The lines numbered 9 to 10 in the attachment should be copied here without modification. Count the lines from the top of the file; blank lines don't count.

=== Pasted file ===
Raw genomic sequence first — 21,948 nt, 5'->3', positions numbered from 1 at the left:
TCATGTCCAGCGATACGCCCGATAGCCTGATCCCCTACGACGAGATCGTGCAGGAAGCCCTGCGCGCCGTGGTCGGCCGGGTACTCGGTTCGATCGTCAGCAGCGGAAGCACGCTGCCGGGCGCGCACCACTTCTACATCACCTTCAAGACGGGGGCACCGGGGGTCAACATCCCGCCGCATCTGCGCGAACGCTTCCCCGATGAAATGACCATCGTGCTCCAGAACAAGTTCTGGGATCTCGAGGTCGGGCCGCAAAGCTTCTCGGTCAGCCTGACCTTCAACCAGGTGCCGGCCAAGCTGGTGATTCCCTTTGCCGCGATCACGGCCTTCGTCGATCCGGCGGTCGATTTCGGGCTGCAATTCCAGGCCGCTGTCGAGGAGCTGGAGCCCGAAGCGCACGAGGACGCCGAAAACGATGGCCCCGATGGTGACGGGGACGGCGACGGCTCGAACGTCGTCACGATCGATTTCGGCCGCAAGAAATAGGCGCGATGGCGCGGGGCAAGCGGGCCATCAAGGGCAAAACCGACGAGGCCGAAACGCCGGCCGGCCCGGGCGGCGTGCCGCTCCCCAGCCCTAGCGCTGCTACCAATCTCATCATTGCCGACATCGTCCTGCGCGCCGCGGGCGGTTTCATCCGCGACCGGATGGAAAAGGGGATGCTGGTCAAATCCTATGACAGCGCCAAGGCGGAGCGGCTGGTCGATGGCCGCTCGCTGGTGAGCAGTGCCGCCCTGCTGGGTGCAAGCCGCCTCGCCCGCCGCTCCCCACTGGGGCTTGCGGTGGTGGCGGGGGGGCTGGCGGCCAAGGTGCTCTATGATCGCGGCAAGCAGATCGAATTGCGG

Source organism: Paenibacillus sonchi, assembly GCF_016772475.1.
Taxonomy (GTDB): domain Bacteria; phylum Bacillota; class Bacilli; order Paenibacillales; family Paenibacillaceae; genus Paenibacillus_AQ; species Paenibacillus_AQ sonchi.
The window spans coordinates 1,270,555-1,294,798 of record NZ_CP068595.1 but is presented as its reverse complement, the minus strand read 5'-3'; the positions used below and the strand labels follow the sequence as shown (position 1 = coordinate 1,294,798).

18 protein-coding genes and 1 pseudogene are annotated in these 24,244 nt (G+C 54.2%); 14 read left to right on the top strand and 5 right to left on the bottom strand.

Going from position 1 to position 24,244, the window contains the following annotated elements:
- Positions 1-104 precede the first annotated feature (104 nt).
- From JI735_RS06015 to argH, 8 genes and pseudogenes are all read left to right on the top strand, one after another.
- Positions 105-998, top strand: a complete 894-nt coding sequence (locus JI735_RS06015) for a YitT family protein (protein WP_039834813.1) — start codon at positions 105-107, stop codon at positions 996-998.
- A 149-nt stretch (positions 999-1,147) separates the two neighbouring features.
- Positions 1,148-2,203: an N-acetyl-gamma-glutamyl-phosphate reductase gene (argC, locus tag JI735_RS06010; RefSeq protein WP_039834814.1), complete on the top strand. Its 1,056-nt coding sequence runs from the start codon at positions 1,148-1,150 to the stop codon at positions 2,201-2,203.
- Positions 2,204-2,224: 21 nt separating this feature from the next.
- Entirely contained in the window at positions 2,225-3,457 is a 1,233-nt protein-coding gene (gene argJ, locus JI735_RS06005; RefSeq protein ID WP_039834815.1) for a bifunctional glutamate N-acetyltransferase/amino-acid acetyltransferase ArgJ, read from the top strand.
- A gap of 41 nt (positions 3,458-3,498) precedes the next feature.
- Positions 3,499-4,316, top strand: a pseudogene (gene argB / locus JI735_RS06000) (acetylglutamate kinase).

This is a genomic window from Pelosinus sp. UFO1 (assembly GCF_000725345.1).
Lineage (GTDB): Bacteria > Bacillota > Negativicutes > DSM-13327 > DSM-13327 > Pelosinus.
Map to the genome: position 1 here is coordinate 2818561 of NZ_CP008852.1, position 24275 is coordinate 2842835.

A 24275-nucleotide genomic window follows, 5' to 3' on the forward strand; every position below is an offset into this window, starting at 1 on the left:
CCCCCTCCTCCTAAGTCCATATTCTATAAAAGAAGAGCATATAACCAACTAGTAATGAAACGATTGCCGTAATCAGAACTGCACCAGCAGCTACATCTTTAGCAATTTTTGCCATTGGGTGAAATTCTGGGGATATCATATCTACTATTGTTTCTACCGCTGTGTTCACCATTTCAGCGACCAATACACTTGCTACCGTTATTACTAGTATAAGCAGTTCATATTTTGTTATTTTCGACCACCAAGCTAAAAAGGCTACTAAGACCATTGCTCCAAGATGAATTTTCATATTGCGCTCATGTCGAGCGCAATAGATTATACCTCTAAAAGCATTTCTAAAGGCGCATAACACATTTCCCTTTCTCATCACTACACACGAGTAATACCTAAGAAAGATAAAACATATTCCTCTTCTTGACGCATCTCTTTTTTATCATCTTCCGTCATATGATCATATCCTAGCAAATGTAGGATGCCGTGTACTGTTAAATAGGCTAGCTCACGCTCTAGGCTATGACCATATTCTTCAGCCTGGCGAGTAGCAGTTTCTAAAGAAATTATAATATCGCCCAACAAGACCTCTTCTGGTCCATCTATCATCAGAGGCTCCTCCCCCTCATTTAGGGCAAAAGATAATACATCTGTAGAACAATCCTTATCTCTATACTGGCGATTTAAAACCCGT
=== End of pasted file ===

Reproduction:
- From JI735_RS06015 to argH, 8 genes and pseudogenes are all read left to right on the top strand, one after another.
- Positions 105-998, top strand: a complete 894-nt coding sequence (locus JI735_RS06015) for a YitT family protein (protein WP_039834813.1) — start codon at positions 105-107, stop codon at positions 996-998.